PMC functioning without council members: medics

Updated 28 Sep 2020

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The Pakistan Medical Commission (PMC) has yet to technically become functional. — AFP/File
The Pakistan Medical Commission (PMC) has yet to technically become functional. — AFP/File

ISLAMABAD: The Pakistan Medical Commission (PMC) has yet to technically become functional, but its recent steps like stopping universities from taking Medical and Dental Colleges Admission Test (MDCAT) and suspending the National Examination Board (NEB) exam have left many in the health profession surprised.

Besides, the PMC, formerly called the Pakistan Medical and Dental Council (PMDC), has mentioned on its website that it will be fully functional within a week and all pending applications, including grant of full licences to MBBS graduates, will be processed from Oct 2.

The Pakistan Medical Association (PMA), a representative body of doctors, has wondered how the PMC had started taking decisions when its council members, who will run it, have still not been nominated.

The Pakistan Medical Commission Act 2020 was passed at a joint session of parliament on Sept 16 and later signed by President Dr Arif Alvi.

Recent decisions on NEB, MDCAT exam criticised

According to a copy of the Act, available with Dawn, the Pakistan Medical Commission will have three components — Medical and Dental Council (MDC), National Medical and Dental Academic Board (NMDAB) and National Medical Authority (NMA).

It states that under clause 18 of the PMC Act 2020, the MDCAT will be a mandatory requirement from 2021 onwards for all students seeking admission to medical or dental colleges in the country.

“The authority shall conduct MDCAT annually on a date approved by the council and as per standards approved by the board. No student shall be awarded a medical or dental degree in Pakistan who has not passed the MDCAT prior to obtaining admission to a medical or dental college in Pakistan, provided that such requirement shall be mandatory for all students who have been enrolled in medical or dental undergraduate programmes in the year 2021 and thereafter,” it states.

An official of the Ministry of National Health Services (NHS), requesting anonymity, said only public medical and dental colleges would be bound to give a minimum of 50 per cent MDCAT weightage for admissions, whereas private colleges had been exempted from this legal obligation. Under the clause, every private college has also been granted a freehand to formulate its own policy for admission, including any additional entrance test, the official said.

“Without the mandatory MDCAT, another mechanism is also provided to facilitate admission to private medical colleges in Pakistan. Under clause 21 of the PMC Act 2020, students enrolled outside Pakistan having completed more than two years of programme in medical or dental college, subject to qualifying relevant NEB, which is held for foreign qualified students, are allowed to seek transfer and admission to a medical or dental college in Pakistan.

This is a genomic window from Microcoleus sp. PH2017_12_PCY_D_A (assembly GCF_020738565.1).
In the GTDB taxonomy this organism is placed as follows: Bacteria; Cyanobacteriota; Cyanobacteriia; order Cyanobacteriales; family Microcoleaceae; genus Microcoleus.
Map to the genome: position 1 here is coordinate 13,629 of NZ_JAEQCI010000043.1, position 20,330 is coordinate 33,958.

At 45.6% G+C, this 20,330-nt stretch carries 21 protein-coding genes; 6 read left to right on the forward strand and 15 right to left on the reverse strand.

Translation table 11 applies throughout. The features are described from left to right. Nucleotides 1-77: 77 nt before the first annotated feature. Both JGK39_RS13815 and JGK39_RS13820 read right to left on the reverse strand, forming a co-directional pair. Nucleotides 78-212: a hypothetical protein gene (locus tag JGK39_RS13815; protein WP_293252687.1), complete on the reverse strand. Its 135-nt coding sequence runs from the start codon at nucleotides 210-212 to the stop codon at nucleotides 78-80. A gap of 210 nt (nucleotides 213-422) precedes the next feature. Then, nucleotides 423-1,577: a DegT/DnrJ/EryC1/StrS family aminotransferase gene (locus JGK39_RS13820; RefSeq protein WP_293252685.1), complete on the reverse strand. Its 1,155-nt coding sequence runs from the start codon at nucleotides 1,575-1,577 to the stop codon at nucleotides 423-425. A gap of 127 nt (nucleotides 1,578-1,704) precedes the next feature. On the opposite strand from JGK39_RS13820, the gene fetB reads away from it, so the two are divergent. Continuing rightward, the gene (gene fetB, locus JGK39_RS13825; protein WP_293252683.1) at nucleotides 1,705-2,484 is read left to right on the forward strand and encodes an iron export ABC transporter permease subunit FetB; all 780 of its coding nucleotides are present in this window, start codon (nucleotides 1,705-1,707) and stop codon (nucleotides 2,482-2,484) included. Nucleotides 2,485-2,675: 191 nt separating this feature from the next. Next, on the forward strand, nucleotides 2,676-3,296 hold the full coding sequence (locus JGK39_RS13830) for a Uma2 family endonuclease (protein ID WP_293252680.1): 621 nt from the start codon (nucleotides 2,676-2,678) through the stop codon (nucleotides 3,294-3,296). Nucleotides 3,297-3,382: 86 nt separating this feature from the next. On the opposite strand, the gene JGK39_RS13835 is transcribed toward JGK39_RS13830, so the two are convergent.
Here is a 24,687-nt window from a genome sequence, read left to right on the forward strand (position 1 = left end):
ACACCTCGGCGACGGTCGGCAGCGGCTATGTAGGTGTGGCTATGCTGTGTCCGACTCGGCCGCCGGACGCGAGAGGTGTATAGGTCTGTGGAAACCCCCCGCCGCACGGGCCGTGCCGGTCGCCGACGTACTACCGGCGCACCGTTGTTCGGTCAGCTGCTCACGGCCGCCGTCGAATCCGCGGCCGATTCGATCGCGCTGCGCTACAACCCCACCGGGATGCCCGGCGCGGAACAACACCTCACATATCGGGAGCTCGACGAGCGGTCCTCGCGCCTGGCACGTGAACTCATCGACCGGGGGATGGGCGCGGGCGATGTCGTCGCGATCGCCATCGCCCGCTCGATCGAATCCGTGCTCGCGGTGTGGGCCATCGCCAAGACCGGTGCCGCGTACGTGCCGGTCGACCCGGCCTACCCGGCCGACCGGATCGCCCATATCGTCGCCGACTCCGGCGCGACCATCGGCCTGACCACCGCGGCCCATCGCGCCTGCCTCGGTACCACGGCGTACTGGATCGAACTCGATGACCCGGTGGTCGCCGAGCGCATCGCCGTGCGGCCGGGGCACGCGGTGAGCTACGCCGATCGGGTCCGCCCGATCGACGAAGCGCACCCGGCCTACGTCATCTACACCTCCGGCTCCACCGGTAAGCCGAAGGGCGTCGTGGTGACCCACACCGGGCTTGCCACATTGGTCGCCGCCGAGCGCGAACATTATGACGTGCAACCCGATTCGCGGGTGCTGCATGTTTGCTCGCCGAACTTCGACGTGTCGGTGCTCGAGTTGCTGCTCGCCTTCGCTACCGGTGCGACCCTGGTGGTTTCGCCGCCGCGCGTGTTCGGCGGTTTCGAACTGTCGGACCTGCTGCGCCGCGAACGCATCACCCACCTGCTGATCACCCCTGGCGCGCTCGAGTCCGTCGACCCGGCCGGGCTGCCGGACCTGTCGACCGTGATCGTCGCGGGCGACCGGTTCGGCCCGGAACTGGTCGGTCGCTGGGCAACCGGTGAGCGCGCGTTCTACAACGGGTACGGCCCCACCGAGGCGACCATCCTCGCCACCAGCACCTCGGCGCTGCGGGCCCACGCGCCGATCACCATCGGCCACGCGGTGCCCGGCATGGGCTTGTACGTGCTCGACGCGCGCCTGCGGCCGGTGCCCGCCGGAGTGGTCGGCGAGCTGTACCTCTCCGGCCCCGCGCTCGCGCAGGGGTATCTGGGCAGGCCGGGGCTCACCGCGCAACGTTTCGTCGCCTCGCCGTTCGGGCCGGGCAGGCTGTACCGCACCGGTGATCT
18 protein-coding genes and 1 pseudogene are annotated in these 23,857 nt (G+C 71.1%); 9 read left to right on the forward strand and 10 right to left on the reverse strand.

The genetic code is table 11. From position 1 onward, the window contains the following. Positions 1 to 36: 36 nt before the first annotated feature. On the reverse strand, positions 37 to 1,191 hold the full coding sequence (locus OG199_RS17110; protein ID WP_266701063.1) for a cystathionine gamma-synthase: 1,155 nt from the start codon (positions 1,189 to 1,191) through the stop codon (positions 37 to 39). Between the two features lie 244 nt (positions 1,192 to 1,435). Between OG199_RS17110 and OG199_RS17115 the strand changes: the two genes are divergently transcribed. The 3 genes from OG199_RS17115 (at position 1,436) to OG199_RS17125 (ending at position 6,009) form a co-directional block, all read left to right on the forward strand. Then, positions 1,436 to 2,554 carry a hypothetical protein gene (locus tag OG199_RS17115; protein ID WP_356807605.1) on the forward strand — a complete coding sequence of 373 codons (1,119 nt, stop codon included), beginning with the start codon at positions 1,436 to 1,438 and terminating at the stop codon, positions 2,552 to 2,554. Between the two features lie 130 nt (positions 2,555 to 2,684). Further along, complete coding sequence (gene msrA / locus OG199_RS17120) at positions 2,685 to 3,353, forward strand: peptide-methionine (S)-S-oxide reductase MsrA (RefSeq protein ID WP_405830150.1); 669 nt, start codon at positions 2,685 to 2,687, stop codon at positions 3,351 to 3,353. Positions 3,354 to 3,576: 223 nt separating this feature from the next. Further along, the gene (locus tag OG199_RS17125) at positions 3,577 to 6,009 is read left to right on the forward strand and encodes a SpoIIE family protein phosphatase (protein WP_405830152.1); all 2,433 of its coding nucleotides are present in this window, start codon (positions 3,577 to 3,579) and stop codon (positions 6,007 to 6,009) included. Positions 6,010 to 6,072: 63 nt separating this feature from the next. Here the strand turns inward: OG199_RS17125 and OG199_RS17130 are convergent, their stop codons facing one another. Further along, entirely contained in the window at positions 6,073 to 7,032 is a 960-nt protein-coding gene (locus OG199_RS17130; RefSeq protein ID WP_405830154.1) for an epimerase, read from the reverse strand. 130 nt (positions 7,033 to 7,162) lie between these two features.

“Such a student shall be qualified to obtain admission in the immediately subsequent year. It is not clarified whether such students will be admitted in over the above seats or against vacant seats available in a college,” he said.

In the past, the PMDC had allocated a number of seats to each medical and dental college, but in the new Act there is no mention of it.

“Another questionable development, as posted on the PMC website, is that national MDCAT will be conducted by the commission. The schedule of the examination will be announced by the commission immediately after Oct 2, whereas it is clearly mentioned in the Act’s clause 18 that the PMC will hold MDCAT from 2021,” the official added.

PMA Secretary General Dr Qaiser Sajjad told Dawn that he was surprised to hear how the PMC had started functioning without nomination of its council.

“Due to the decision to abolish centralised entry test policy, parents will have to spend tens of thousands of rupees to buy prospectus from a number of colleges and pay processing fees. I don’t know who has been taking decisions regarding the PMC. It is unfortunate that the medical fraternity has been suffering due to the commission, which is why all our sister organisations have demanded Prime Minister Imran Khan to restore the PMDC,” he added.

Dr Sajjad said colleges would be left on their own to teach students, and their competence would be checked after five years through a three-hour test. “In the past, provisional registration was carried out by the PMDC, but now it has been decided that it will be done after completion of MBBS. It will allow colleges to admit as many students as they want. I fear that in future Pakistan will have a huge number of glorified quacks as we are going to focus on quantity rather than quality,” he said.

When contacted, NHS ministry’s spokesperson Sajid Shah said the health secretary was taking all decisions relating to the PMC as an ex-officio member of the council.

“There are rumours that quality of doctors will suffer but I can assure you that the PMC has been established as per national and international requirements and the ministry will not compromise on quality of education. I am not aware but we will look into the issue of whether students will have to buy prospectus of more than one college and what will the processing fee be,” Mr Shah added.

Published in Dawn, September 28th, 2020